Developer promises millions to provide housing for most in need


Ian Cassels, a well known Wellington property developer, has pledged to set aside $10,000 for charity from the profit of every high-end home he sells.

Houses and apartments sold for over $800,000 would generate a donation to Wellington City Mission.

The money will come from developments in the pipeline like Erskine College, inner-city apartments, and the controversial Shelly Bay site.

“The outcome of these developments should be positive in many ways rather than just providing some houses for some people and a developer making some money”, Cassels said.

“The Wellington property market is still hot at the top end, and that’s a testament to how attractive a proposition it is to live in this city,” Cassels says.

“At the same time, it’s undeniable that Wellington still has pockets of very visible social issues such as chronic homelessness, alcoholism and child poverty. It’s a pretty grim paradox.”

The Mission’s association with the Stop Out Club for wayward youth founded in the early 20th century captured Cassels’ attention.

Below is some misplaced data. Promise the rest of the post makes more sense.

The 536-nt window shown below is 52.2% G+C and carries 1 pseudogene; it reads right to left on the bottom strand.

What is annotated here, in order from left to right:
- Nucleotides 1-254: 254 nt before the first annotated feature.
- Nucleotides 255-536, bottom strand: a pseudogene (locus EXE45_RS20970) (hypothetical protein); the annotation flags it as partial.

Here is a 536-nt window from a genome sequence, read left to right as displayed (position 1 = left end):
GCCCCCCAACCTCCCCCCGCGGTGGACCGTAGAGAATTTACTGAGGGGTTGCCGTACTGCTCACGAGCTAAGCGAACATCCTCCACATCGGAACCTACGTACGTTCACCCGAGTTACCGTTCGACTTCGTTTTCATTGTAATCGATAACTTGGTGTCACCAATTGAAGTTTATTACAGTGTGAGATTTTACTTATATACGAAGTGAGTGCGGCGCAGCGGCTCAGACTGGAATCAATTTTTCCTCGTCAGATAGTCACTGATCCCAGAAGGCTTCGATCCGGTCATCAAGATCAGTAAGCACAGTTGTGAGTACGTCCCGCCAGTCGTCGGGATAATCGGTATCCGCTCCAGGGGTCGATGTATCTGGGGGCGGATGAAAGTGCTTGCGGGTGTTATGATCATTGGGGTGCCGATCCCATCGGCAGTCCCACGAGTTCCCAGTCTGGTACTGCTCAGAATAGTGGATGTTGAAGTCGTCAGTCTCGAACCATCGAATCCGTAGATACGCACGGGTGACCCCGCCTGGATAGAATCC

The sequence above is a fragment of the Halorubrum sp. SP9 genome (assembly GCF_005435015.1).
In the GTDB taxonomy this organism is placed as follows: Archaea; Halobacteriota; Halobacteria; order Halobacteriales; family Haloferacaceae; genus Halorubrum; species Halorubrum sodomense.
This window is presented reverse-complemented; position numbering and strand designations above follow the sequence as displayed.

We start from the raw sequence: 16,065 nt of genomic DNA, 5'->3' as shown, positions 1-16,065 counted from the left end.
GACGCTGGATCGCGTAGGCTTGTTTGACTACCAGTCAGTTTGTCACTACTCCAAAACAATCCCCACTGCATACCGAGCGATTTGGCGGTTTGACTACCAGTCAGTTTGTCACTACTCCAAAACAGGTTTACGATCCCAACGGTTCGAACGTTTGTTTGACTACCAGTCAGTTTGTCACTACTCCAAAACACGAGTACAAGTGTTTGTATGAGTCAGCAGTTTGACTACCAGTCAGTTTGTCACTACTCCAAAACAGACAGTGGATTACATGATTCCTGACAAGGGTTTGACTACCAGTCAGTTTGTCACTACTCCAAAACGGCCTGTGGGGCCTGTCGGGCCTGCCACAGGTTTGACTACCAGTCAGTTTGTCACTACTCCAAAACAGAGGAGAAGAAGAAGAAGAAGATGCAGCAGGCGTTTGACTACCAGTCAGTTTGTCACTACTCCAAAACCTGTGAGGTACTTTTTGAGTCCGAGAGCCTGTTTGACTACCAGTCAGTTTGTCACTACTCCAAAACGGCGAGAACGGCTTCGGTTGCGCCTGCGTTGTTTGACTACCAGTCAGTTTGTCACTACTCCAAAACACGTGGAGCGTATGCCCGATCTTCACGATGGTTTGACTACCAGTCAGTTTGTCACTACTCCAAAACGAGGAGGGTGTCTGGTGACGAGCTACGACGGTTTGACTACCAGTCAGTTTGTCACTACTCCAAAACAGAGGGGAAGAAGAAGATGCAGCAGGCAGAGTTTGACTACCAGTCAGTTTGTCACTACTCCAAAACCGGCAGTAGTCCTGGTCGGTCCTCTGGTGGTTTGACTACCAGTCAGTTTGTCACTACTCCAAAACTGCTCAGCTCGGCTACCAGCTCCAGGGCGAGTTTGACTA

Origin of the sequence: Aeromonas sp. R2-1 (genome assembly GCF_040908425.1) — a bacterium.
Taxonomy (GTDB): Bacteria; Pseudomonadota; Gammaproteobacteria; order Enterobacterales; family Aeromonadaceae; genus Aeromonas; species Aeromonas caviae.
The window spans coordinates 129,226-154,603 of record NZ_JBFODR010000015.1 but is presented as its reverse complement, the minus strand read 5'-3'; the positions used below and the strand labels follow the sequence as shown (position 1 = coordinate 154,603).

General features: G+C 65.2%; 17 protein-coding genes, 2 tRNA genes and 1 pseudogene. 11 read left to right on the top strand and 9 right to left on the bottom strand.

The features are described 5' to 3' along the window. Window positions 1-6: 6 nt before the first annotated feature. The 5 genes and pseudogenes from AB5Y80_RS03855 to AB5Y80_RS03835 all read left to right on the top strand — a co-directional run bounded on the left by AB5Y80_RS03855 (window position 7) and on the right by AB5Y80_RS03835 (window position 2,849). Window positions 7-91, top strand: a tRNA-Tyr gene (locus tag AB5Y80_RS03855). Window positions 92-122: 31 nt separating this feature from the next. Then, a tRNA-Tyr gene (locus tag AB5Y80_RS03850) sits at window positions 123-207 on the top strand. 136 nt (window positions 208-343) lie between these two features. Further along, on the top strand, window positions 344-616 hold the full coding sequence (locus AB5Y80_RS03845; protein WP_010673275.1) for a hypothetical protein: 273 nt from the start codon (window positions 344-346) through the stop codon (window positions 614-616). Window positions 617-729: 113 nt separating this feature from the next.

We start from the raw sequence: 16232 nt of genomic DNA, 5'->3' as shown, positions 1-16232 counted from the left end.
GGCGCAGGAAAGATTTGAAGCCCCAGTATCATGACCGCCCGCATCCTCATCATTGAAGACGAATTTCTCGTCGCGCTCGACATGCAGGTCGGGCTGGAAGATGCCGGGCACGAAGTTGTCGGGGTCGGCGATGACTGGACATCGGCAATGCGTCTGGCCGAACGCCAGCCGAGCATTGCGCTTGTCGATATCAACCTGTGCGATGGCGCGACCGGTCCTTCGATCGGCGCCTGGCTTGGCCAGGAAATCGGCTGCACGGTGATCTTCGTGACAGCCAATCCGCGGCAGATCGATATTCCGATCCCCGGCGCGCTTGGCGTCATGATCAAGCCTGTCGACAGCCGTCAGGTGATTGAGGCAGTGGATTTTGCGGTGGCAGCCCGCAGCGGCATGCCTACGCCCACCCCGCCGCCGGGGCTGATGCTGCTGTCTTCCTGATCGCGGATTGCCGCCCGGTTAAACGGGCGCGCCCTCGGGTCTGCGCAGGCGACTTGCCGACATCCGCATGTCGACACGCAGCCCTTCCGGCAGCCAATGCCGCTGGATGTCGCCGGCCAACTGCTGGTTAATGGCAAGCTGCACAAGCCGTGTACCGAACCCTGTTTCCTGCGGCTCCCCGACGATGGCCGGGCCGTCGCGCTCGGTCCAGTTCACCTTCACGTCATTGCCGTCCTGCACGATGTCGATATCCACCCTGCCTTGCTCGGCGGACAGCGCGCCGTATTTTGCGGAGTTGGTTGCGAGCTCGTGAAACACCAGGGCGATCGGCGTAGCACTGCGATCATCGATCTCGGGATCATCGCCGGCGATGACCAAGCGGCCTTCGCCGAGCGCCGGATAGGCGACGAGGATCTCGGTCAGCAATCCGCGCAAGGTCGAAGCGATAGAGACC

He then learned more about the charity’s historical ties with the city.

The Stop Out organisation started in 1919 to provide recreation to Te Aro Flat children in Wellington.

It was an attempt to prevent them from becoming “stop-outs” – period slang for “troubled youth”.

Wellington City Mission is going to develop a commercial building on Oxford Terrace which it purchased earlier this year.

The plan is to move its services from Newtown to the new Mt Cook site.

Between 30 and 50 supported-living units will also be developed under the Housing First initiative, subject to final design plans.

The money from The Wellington Company was “huge” for the charity, Wellington City Missioner Murray Edridge said.

It would assist the Mission in its work with more than 500 of the capital’s most vulnerable people.


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